CFHS students make cards, raise money

Donald Halbmaier/Staff Writer

School spirit comes to a peak every Friday C and D lunch in room 30, Bridget Bakula’s special needs class.

Bakula and her nine students have been making greeting cards for the CFHS student body and staff. Greeting cards ranging from birthday cards to get well soon cards are available.

“I was involved in a similar project when I taught at River Hills School. It provides students with a way to earn money for class projects, practice vocational skills, learn about money concepts and build a sense of community,” Bakula said.

The students have been having a great time working on these cards. Many have picked up some better senses of self and more.

“They have started to take a real ownership in the cards they create. You can see the care and pride they take in the cards. We talk a lot about the importance of creating a good product, and they have really taken this to heart. It has also been a great community builder, allowing students the opportunity to work in a cooperative setting,” Bakula said.

The cards are available all year round for only $.50 a piece. A person can order cards in a card hold at activity director secretary Jane Carter’s desk in the main office or by special order by e-mailing Bakula.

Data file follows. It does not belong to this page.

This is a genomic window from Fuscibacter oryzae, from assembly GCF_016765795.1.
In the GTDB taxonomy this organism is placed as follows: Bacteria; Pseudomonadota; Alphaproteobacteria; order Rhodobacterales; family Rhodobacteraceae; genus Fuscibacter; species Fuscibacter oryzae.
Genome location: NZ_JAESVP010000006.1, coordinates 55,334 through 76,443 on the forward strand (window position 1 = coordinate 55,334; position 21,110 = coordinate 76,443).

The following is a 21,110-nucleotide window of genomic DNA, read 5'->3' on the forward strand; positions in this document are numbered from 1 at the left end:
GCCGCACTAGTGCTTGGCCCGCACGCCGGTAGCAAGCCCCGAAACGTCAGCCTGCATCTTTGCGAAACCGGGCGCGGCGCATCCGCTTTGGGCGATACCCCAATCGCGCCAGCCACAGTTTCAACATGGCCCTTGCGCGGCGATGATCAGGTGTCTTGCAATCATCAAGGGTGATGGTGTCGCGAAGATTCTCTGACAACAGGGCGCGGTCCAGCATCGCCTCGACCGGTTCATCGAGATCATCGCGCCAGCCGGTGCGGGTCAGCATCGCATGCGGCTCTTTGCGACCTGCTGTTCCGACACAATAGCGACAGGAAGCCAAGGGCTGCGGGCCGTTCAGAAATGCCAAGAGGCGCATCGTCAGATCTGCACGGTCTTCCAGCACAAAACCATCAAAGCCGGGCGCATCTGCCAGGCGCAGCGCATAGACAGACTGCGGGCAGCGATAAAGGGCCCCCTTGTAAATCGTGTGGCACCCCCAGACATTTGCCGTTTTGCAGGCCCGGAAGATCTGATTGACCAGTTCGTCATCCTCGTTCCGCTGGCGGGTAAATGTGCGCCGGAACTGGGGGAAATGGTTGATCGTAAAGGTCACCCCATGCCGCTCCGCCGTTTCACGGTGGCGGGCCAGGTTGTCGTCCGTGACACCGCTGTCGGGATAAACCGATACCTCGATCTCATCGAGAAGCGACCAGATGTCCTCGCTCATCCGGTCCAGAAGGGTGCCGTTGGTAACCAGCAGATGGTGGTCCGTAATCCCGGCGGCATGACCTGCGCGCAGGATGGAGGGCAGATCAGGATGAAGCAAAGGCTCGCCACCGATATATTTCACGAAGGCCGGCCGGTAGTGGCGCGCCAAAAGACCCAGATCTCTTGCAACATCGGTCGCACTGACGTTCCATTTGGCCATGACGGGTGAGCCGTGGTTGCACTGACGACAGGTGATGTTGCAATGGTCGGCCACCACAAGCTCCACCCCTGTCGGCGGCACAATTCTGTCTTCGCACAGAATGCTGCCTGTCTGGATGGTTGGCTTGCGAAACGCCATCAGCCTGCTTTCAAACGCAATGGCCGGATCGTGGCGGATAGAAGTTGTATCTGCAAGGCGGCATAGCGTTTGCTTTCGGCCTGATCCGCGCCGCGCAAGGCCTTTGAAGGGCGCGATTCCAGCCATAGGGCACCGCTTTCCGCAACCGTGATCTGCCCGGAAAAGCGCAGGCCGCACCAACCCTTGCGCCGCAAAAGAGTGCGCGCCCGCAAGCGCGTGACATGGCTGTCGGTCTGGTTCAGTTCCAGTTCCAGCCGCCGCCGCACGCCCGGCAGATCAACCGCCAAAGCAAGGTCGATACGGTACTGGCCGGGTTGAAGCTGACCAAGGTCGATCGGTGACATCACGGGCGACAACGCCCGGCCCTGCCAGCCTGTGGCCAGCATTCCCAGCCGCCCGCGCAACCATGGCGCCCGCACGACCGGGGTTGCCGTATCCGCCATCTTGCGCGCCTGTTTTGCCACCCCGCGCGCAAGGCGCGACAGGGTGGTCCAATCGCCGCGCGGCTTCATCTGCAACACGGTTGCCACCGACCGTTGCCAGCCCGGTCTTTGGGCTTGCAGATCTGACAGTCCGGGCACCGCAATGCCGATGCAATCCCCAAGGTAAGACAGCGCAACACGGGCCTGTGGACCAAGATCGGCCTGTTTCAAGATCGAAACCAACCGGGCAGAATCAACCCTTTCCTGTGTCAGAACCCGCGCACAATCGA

“We welcome donations of old greeting cards anytime. They can be placed in my mailbox or dropped off in room 30,” Bakula said.
The group is also now working on a surplus of Christmas cards for the upcoming holiday. They have been dedicating most of their time to these, but Bakula said that other cards are always available. There are also thank-you, baby, congratulations, thinking of you, sympathy, party/celebrate, friendship and blank cards.

Bakula said that Christmas cards will be sold in packs of 10 for only $4.

Students are greatly encouraged to support the program. All funds and donations are greatly appreciated by Bakula and her group of dedicated students.

“The card sale profits go toward funding a variety of classroom activities, materials and classroom field trips,” Bakula said.


Class of 2014

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